Mineral Resources and Energy Minister Gwede Mantashe and the National Energy Regulator of South Africa (Nersa) have published two draft determinations in terms of section 34(1) of the Electricity Regulation Act.
The determinations allow the entry of new energy suppliers to assist in powering up the country.
One determination allows 2000 megawatts of power to be procured for new-generation capacity from a range of energy sources and technologies, for the years 2019 to 2022. Another determination allows 11813MW to be obtained for the years 2022 to 2027.
This capacity will follow the process of previous — mostly renewable energy — procurement, with an open tender process. The national power utility — currently Eskom — must then buy that energy through power-purchase agreements and other project agreements that will be concluded in the course of the procurement process.
The draft determination said the procurement programme will target connection to the grid for the new-generation capacity as soon as possible and no later than December 2021.
After 13 years of load-shedding dimming the country’s economic outlook, there now seems to be hope that the problem might be solved — depending on how fast the process goes. Although the first three windows of the renewable-energy build went ahead quickly, subsequent windows ground to a halt after Eskom refused to sign power-purchase agreements for the fourth bid window.
This meant the renewable build was unable to reach the scale that it could have. A large-scale build would also mean that the price of energy could drop because of factors such as components being built locally so that, for example, wind turbines are not being imported.
Without new power build— and a mix of wet coal and an ageing and overused Eskom coal-power fleet — the country has experienced damaging load-shedding in recent months. That fleet is also nearing the end of its life, with most plants set to be decommissioned in the next 15 years.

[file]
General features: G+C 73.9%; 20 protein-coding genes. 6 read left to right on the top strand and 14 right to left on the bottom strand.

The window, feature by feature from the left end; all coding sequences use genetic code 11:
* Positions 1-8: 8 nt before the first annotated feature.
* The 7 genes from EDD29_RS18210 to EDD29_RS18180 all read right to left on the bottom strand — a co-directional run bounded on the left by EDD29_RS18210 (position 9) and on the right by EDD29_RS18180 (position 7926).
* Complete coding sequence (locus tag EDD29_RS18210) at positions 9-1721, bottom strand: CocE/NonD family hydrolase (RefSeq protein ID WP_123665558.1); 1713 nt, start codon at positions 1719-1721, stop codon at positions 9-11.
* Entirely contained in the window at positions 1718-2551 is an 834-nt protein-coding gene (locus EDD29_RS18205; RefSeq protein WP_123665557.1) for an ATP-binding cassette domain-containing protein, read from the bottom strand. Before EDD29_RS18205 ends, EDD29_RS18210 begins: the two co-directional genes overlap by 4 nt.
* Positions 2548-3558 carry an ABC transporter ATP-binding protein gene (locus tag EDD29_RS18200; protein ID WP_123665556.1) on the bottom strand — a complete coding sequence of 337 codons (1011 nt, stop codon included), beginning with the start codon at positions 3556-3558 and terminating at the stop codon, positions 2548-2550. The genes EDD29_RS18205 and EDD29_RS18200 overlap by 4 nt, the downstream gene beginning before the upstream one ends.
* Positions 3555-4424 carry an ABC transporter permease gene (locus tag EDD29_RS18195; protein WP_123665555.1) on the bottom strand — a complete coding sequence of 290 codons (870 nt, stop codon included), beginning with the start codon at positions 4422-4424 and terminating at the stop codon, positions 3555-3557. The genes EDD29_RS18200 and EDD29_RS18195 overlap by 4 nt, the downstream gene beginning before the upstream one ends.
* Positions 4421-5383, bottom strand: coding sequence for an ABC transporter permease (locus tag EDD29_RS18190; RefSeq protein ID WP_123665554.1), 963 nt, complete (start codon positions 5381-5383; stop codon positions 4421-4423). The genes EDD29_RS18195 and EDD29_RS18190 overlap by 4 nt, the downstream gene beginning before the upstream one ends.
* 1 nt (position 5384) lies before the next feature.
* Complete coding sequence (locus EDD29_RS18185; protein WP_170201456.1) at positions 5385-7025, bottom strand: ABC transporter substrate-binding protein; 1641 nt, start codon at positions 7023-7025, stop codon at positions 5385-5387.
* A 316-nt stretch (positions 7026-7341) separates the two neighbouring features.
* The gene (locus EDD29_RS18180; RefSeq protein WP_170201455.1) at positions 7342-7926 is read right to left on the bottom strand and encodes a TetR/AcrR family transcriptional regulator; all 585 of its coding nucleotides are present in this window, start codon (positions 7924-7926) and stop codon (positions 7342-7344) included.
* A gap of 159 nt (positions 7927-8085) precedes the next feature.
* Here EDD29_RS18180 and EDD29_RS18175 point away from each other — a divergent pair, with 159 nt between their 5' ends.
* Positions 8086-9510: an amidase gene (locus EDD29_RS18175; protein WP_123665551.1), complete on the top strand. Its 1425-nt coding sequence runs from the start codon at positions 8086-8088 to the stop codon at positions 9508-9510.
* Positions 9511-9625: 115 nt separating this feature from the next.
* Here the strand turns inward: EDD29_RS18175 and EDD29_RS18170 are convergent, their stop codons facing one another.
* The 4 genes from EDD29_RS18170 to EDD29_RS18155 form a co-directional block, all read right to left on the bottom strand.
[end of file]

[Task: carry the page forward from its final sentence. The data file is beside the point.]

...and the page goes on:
The faults at Medupi and Kusile — Eskom’s new coal-fired plants — have meant that neither of them have been able to provide a consistent supply of energy to the grid. They are also still not finished, with completion continually pushed back.
Last year, the country experienced stage six load-shedding for the first time. This means 6000MW of power was cut to alleviate pressure on the national grid. The capacity of Medupi is 4800MW.
This has left big and small businesses alike reeling, because Eskom has a monopoly on the national power supply. In his State of the Nation address last year, President Cyril Ramaphosa indicated that Eskom would be broken up into three parts. The transmission element of this would mean that private companies — such as wind and solar farms — could compete with Eskom to sell energy to the grid.
The determinations for new capacity were published last Friday, on March 20.
These are in line with the country’s national energy plan — the Integrated Resource Plan (IRP) 2019. This is the blueprint for South Africa’s energy outlook and is meant to be updated every five years. But, for political reasons related to the desire to build a nuclear fleet that the plans said was unnecessary, the previous updates were not signed off, and the country was working from the original blueprint, which is more than a decade old, for several years.
In his 2020 budget speech, Finance Minister Tito Mboweni said that the government will do “whatever it takes” to ensure a stable electricity supply. He said the government has allocated R230-billion over 10 years to achieve the restructuring of the electricity sector.
He also announced that steps will be taken to expand electricity supply by facilitating faster private-sector involvement in the sector, which he said will catalyse confidence and growth more broadly — an economy cannot grow without power.
The budget review details that the government will facilitate large-scale additional power production: the department of mineral resources and energy is assessing information to procure 2000MW to 3000MW of power through its risk-mitigation programme.
“This will be connected to the national grid within three to 12 months from approval. Efforts are under way to acquire additional electricity from existing independent power producers,” the review said.
As well as these measures, the government has committed to open the fifth bid window for independent renewable-energy projects. It also said municipalities that are in good financial standing will be able to buy electricity directly from producers. The City of Cape Town is still going ahead with a court case to allow it to do so, because the regulations have not yet been finalised.
Tshegofatso Mathe is an Adamela Trust business reporter at the Mail & Guardian